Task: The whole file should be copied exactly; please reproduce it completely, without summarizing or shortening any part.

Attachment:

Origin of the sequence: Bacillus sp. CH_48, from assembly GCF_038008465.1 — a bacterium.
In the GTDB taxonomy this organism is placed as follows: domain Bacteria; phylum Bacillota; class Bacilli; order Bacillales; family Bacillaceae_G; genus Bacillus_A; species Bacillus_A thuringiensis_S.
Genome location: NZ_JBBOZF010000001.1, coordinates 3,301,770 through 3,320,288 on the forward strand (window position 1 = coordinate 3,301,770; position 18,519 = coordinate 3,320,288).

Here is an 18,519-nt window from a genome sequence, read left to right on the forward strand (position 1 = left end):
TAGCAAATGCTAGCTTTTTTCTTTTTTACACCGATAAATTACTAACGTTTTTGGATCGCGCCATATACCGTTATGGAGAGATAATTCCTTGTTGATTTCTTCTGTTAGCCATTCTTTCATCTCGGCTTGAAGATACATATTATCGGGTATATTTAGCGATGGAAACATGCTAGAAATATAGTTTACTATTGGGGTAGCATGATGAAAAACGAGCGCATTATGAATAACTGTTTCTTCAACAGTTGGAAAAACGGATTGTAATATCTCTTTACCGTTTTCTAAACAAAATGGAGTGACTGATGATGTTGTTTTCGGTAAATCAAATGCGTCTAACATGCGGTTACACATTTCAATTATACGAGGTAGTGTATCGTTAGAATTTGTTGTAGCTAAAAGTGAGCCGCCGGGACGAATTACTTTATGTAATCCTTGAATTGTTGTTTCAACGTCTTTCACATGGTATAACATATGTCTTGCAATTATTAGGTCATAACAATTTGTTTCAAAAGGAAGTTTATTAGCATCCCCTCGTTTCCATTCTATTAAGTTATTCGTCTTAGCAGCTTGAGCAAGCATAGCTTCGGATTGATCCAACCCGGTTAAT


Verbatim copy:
Origin of the sequence: Bacillus sp. CH_48, from assembly GCF_038008465.1 — a bacterium.
In the GTDB taxonomy this organism is placed as follows: domain Bacteria; phylum Bacillota; class Bacilli; order Bacillales; family Bacillaceae_G; genus Bacillus_A; species Bacillus_A thuringiensis_S.
Genome location: NZ_JBBOZF010000001.1, coordinates 3,301,770 through 3,320,288 on the forward strand (window position 1 = coordinate 3,301,770; position 18,519 = coordinate 3,320,288).

Here is an 18,519-nt window from a genome sequence, read left to right on the forward strand (position 1 = left end):
TAGCAAATGCTAGCTTTTTTCTTTTTTACACCGATAAATTACTAACGTTTTTGGATCGCGCCATATACCGTTATGGAGAGATAATTCCTTGTTGATTTCTTCTGTTAGCCATTCTTTCATCTCGGCTTGAAGATACATATTATCGGGTATATTTAGCGATGGAAACATGCTAGAAATATAGTTTACTATTGGGGTAGCATGATGAAAAACGAGCGCATTATGAATAACTGTTTCTTCAACAGTTGGAAAAACGGATTGTAATATCTCTTTACCGTTTTCTAAACAAAATGGAGTGACTGATGATGTTGTTTTCGGTAAATCAAATGCGTCTAACATGCGGTTACACATTTCAATTATACGAGGTAGTGTATCGTTAGAATTTGTTGTAGCTAAAAGTGAGCCGCCGGGACGAATTACTTTATGTAATCCTTGAATTGTTGTTTCAACGTCTTTCACATGGTATAACATATGTCTTGCAATTATTAGGTCATAACAATTTGTTTCAAAAGGAAGTTTATTAGCATCCCCTCGTTTCCATTCTATTAAGTTATTCGTCTTAGCAGCTTGAGCAAGCATAGCTTCGGATTGATCCAACCCGGTTAAT